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1 September 2013 Locating Specimens of Extinct Tiger (Panthera tigris) Subspecies: Javan Tiger (P. T. sondaica), Balinese Tiger (P. T. balica), and Caspian Tiger (P. T. virgata), Including Previously Unpublished Specimens
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Abstract
Recent advances in multivariate statistics, and in ancient DNA techniques, have greatly increased understanding of tiger phylogeography. However, regardless of advances in analytical methodology, researchers will continue to need access to specimens for morphological measurements and sampling for genetic analysis. The tiger has become increasingly endangered, and out of the nine putative tiger subspecies, three (Javan, Balinese, and Caspian) have become extinct in the last 100 years, leaving the specimens kept in natural history collections as the only materials available for research. Frustratingly little information is widely available concerning the specimens of these extinct tiger subspecies. We conducted an extensive search for specimens of extinct tiger subspecies, and also developed a simple on-site method to assign unprovenanced and probable Indonesian specimens to either Javan/Balinese or Sumatran subspecies. We located a total of 88 Javan, 11 Balinese, and 46 Caspian tigers, including seven new Javan tigers, and three Balinese tigers that were not widely known previously. These specimens are critical for research in order to understand the intraspecific phylogeny and evolutionary history of the tiger.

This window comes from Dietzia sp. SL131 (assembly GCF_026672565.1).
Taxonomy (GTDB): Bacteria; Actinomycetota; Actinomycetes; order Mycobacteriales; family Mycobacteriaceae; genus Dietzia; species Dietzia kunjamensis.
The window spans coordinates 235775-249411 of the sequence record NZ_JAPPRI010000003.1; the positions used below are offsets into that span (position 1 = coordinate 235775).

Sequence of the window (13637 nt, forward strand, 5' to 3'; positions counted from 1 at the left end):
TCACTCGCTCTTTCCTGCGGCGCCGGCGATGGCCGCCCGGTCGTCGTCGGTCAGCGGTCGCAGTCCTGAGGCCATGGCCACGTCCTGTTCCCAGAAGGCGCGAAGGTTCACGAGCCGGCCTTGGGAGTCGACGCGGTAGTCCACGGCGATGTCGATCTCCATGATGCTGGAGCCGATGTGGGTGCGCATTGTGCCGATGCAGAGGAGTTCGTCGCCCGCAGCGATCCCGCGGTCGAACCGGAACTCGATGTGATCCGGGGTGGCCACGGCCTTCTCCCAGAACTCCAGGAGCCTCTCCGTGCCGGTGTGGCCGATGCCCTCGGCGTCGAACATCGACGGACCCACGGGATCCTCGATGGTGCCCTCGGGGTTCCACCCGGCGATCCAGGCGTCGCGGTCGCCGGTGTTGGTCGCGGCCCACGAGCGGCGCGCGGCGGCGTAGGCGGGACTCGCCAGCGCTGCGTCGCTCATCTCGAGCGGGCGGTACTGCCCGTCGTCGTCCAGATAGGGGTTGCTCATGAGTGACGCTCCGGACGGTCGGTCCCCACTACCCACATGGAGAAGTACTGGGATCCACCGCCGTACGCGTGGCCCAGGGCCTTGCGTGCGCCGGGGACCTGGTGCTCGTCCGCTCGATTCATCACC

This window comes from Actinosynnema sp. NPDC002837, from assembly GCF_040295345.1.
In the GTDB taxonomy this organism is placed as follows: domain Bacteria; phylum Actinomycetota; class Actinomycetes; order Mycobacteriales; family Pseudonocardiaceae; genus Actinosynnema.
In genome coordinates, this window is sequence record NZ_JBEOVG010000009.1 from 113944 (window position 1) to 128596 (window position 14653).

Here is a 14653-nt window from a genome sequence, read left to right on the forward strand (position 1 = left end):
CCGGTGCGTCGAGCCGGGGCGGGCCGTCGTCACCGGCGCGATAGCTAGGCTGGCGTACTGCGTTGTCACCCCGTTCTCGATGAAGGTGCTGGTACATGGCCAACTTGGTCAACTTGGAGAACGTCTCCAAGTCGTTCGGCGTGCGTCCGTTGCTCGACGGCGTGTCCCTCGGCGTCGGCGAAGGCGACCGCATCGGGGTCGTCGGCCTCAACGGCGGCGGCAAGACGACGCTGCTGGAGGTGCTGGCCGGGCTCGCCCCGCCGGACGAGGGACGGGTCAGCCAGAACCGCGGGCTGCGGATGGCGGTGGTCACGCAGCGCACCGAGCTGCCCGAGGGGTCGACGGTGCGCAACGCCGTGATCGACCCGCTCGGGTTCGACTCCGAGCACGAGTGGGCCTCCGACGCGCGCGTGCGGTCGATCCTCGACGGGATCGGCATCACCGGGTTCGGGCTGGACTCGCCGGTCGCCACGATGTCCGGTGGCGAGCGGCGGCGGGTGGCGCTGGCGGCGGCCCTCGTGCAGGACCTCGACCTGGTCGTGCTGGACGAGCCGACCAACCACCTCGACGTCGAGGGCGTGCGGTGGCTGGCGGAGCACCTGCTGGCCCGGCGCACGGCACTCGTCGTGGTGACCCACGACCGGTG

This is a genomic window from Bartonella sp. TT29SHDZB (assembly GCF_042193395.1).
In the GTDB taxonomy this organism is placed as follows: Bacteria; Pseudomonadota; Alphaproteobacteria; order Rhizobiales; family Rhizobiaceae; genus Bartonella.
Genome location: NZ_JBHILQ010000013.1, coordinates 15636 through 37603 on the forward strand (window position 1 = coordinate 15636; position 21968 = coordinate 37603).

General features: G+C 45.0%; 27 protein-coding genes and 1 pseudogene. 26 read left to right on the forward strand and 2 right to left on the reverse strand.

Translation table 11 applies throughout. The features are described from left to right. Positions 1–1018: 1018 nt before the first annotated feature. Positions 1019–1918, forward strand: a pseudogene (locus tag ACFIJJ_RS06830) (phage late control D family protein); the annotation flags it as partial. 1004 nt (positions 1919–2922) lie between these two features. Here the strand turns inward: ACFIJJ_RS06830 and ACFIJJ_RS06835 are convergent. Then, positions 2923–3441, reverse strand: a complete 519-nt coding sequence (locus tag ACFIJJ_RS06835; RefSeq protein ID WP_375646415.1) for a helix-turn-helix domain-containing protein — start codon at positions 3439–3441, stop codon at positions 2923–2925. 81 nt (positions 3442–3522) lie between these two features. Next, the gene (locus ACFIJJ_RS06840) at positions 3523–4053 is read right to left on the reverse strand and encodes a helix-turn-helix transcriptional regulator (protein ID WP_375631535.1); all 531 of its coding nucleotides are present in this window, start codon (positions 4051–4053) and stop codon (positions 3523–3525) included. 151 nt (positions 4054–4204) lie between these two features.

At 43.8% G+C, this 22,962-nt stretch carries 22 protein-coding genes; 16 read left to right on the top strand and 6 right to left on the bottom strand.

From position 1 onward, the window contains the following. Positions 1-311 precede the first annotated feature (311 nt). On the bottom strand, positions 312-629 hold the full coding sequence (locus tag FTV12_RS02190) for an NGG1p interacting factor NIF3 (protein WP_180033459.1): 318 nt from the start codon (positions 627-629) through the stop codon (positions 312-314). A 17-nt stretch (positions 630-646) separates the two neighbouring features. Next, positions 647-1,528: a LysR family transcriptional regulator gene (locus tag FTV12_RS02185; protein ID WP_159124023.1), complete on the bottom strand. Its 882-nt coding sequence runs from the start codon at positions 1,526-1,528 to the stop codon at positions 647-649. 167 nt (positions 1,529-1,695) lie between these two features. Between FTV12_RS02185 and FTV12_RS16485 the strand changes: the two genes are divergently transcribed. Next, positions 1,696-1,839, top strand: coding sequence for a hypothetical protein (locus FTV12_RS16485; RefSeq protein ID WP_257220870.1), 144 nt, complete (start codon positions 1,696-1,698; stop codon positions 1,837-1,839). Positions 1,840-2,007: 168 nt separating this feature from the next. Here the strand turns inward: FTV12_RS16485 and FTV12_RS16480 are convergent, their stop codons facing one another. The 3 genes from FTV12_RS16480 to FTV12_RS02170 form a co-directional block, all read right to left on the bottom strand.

© The Mammal Society of Japan
Nobuyuki Yamaguchi, Carlos A. Driscoll, Lars Werdelin, Alexei V. Abramov, Gabor Csorba, Jacques Cuisin, Bo Fernholm, Michael Hiermeier, Daphne Hills, Luke Hunter, Hiroyuki Itakura, Ulf S. Johansson, Vitaliy Kascheev, Katrin Krohmann, Thomas Martin, Malgosia Nowak-Kemp, Igor Ya. Pavlinov, Francis Renoud, Louise Tomsett, Steven van der Mije, Elena Zholnerovskaya, Colin Groves, Andrew C. Kitchener, Vincent Nijman and David W. Macdonald "Locating Specimens of Extinct Tiger (Panthera tigris) Subspecies: Javan Tiger (P. T. sondaica), Balinese Tiger (P. T. balica), and Caspian Tiger (P. T. virgata), Including Previously Unpublished Specimens," Mammal Study 38(3), (1 September 2013). https://doi.org/10.3106/041.038.0307
Received: 6 January 2013; Accepted: ; Published: 1 September 2013
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